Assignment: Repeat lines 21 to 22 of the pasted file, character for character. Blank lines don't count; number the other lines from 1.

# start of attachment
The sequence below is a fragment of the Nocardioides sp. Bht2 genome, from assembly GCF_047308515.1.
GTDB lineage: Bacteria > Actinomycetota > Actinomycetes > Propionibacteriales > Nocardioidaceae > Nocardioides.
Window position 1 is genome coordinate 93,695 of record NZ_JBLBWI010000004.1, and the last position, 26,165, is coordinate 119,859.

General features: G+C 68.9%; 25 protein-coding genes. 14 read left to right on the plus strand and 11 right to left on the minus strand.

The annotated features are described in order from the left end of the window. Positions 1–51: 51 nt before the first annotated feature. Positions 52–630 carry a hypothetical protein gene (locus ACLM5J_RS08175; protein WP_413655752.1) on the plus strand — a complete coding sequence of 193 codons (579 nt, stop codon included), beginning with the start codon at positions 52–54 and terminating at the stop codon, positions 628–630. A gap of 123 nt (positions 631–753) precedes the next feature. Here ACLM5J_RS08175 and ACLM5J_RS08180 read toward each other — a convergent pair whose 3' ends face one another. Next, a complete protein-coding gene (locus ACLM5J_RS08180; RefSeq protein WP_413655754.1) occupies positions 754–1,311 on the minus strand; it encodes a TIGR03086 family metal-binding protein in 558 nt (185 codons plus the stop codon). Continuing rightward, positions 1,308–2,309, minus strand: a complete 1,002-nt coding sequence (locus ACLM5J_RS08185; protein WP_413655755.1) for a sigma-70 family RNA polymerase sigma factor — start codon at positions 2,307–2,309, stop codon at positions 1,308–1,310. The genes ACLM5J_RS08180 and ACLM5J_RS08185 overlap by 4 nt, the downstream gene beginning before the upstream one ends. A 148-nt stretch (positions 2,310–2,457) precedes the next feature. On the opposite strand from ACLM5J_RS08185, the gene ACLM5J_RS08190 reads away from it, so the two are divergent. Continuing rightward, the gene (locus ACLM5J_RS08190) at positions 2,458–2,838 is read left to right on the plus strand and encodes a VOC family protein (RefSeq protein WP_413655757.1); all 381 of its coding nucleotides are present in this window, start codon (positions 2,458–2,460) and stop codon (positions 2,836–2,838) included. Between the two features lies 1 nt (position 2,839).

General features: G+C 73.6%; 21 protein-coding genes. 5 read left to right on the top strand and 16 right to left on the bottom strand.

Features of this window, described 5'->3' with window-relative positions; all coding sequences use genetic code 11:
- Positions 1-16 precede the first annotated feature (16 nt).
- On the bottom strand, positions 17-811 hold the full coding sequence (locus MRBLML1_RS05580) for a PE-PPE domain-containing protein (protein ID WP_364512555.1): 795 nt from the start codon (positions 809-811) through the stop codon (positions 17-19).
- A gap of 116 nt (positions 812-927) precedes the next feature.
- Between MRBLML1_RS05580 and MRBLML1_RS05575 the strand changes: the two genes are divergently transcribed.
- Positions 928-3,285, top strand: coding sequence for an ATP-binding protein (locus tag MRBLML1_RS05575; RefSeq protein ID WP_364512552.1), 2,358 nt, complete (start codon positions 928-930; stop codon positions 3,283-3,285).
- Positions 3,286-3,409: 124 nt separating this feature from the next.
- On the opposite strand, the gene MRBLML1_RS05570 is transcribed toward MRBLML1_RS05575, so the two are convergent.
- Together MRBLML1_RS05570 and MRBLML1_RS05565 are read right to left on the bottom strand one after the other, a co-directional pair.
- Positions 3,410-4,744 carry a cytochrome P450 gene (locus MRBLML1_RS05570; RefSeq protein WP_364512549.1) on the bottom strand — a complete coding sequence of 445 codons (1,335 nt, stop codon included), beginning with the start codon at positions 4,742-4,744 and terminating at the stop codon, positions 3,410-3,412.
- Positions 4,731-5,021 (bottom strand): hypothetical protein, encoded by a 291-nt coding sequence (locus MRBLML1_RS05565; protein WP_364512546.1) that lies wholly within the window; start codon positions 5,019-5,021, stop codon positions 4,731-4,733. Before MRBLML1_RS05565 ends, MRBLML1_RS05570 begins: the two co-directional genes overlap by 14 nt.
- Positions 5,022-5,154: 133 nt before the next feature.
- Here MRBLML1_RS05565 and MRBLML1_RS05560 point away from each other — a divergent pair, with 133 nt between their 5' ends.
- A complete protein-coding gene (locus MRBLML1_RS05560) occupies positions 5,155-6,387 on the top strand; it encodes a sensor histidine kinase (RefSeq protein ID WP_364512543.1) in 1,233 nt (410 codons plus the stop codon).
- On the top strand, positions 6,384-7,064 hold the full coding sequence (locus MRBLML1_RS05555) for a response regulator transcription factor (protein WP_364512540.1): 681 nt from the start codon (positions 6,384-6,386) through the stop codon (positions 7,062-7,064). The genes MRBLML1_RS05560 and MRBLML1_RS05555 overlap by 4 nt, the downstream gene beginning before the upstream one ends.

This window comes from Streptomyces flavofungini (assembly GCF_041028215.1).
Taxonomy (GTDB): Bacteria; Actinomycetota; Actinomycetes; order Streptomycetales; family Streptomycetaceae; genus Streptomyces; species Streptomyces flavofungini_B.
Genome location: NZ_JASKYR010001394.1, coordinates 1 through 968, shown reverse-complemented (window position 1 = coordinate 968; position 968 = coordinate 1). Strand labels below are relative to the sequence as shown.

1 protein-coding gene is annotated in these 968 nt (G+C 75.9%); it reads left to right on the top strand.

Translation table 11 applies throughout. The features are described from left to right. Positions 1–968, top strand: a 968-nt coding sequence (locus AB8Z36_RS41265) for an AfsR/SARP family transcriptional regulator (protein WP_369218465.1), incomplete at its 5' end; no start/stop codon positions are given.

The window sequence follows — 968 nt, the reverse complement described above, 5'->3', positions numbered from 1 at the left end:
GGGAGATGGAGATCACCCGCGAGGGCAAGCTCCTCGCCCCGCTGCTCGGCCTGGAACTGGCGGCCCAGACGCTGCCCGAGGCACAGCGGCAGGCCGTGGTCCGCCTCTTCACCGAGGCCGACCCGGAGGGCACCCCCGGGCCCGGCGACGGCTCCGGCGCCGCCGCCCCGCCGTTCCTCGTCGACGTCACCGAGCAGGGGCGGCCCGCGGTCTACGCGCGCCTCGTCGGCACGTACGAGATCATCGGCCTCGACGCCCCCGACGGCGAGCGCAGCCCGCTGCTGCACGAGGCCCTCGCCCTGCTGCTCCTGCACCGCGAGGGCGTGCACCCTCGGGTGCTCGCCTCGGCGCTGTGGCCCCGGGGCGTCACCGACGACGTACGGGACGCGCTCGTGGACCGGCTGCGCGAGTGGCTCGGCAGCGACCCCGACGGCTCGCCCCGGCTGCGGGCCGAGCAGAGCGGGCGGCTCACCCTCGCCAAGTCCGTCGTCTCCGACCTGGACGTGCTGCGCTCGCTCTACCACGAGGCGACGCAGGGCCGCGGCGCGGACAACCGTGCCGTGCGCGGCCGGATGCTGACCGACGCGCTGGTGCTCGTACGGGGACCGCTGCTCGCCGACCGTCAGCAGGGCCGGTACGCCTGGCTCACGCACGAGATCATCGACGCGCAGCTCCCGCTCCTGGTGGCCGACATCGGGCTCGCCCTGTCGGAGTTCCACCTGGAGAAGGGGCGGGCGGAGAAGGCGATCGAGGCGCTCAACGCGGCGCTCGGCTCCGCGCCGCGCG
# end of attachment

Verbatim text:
- On the top strand, positions 6,384-7,064 hold the full coding sequence (locus MRBLML1_RS05555) for a response regulator transcription factor (protein WP_364512540.1): 681 nt from the start codon (positions 6,384-6,386) through the stop codon (positions 7,062-7,064). The genes MRBLML1_RS05560 and MRBLML1_RS05555 overlap by 4 nt, the downstream gene beginning before the upstream one ends.

This window comes from Streptomyces flavofungini (assembly GCF_041028215.1).